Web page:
"And there are Sam and Chris, my younger brothers," Sandi said. The mentioned boys groaned and stuck their heads into the water at lake’s shore. They instantly pulled them out, though, as a big crayfish grasped their hair. One for each boy.
"Bad idea," stated Ted. "The crayfish are living close to shore, and as sun sets, they become active and grasp anything that moves. Once me and my folks went swimming, and a crayfish got my dad’s big toe. He so yelled! And it happened to be the same toe that got caught in a mousetrap just a short while ago."
"What did a mousetrap do in your house?" Upchuck asked sceptically.
"Waiting for a mouse, duh!" Ted said.
"No-no, Rusty here tried to say, didn't your dad know where the mousetrap was?" Mack explained.
"Oh, he forgot. He tends to forget, you see, anything that’s about the inside of the house."
Back in the back, Jodie and Stacy were talking to Quinn and Sandi. "So why did you volunteer?" Jodie asked the other two girls. "I didn't know you liked nature."
"Oh, me and Daria used to live in Carlsbad, New Mexico, and often camped in the camping grounds of Carlsbad Caverns N.P." Quinn grew quieter. "Back then daddy was alive and we didn't look like something out of a "Full house" show." She paused. "No offence to anyone, I hope."
"None taken," nodded Jodie, who sometimes envied Quinn, to tell the truth. She could never be really lonely, had a famous sister, and at least her father, though dead, didn't abandon them because of spite. "And Sandi came here for company?"
"Ah-ha," nodded Sandi. "Also, dad asked me, to, eh, keep Quinn company – but don’t tell Sam and Chris, would you?"
"Sure," nodded Stacy. "So, uh, do you have any idea what are you supposed to do?"
"Keep an eye on the kids and ensure they don’t take into the mouth without showing it to any of you or to those two," Sandi said. "Right?"
Jodie and Stacy nodded. "Do you think your sister will be joining us some time in the future?" Jodie asked.
Quinn shrugged. "Who knows? But maybe after the school is over. Not before."
"What has happened to my life?" Daria Morgendorffer asked her boyfriend, Tom Sloane. "One moment I'm just a typical Lawndale student, slowly sinking into the abyss of boredom, the next – I'm the new English teacher, with the double duties of a student as well. Life stinks."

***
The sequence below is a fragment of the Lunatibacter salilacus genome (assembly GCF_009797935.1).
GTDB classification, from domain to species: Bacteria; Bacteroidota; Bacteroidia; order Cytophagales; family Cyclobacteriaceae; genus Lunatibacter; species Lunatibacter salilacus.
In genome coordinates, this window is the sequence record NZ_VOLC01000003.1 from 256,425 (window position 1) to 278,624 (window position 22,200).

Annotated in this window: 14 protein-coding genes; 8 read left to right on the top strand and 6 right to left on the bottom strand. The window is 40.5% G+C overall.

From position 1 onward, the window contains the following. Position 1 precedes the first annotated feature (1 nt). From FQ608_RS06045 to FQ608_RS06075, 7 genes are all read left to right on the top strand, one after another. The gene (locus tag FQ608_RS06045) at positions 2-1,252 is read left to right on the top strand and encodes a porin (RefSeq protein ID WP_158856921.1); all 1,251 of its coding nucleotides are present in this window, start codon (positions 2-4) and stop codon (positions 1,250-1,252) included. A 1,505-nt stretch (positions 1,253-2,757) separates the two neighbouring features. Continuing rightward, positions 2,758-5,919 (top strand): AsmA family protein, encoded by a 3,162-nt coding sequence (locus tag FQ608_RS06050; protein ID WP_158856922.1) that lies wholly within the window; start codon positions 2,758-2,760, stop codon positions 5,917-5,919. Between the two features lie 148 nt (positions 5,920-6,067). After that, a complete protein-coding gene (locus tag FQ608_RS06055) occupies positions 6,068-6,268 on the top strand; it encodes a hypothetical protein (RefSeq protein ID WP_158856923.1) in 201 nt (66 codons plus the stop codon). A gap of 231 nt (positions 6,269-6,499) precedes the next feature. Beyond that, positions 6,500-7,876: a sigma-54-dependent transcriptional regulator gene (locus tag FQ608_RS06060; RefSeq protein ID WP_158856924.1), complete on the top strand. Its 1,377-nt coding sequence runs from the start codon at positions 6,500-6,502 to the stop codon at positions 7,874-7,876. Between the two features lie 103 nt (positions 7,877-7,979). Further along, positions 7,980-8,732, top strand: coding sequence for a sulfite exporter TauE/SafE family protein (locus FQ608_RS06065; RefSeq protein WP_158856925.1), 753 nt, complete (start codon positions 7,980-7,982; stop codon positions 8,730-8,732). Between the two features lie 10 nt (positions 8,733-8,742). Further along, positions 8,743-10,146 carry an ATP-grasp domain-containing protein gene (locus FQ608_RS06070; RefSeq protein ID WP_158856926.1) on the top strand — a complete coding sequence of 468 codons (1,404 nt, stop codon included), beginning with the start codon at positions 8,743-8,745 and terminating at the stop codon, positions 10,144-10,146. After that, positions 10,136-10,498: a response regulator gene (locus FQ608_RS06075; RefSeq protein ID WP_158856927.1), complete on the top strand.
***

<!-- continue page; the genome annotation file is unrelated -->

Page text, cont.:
"Well, as long as you don't blame the mayor for getting Ms. Li as the principal," Tom shrugged. "Dad is very grateful for you for uncovering what kind of a bastard Ken Edwards really was."
"Oh you sweet-talker, you," Daria shook her head. "Nah, I usually blame my aunt Amy for uncovering my conscience, U suppose."
"That puts you into the company of Linda Griffin," Tom pointed-out. "So now there are two people blaming Amy Barksdale for something."
"Mmm. Maybe. But Linda’s usually blaming mom, and mom’s too secure now to be worried by Linda. And Linda’s darts are only habitual, just like an exercise to keep herself in shape."
"Others could use exercises to stay in shape too," Tom said.
"I don’t like what you’re hinting at, mister!" Daria mock-bristled.
"Whoa there, tiger!" Tom quickly retreated. "Speaking of exercises, what do the poor students tomorrow will receive in their English class?"
"You’ll find-out like the rest of them, mister!" Daria mockingly said.
"Well, that makes me feel glad that I'll have to be excused from it," Jane jeeringly said, producing to Daria a note excusing her from English class.
"Gee," said Daria jeeringly, "what does your mom need your help with now?" Amanda Lane, Jane’s mother, taught art class in Lawndale High.
Jane shrugged. "You wouldn't want to know. It’s an art thing."
"In this case, I’m starting to suspect that it doesn’t have to do with your mother, but with Allison, who was passing through our town a few months ago and stayed ever since. I didn't know you swung that way, Jane."
Jane shrugged. "Since both Mack and Upchuck are taken, the only eligible bachelor in this dump is Ted DeWitt-Clinton, and I do not want to compete with both Brittany Taylor and Elsie Sloane."
"Oh yeah, now I remember!" Tom spoke-up. "Didn't some musician visit you a couple of weeks ago?"
"That musician," Jane said somewhat coldly, "is my brother, Trent. Us Lanes do not do each other Sodom-style. Ordinary style creates way too much of us already."
"How do you know that," Tom argued. "From the way you boast about your kin, we wouldn't be surprised if they didn't originate from one of old Lot’s daughters as he and they fled from Sodom and Gomorra."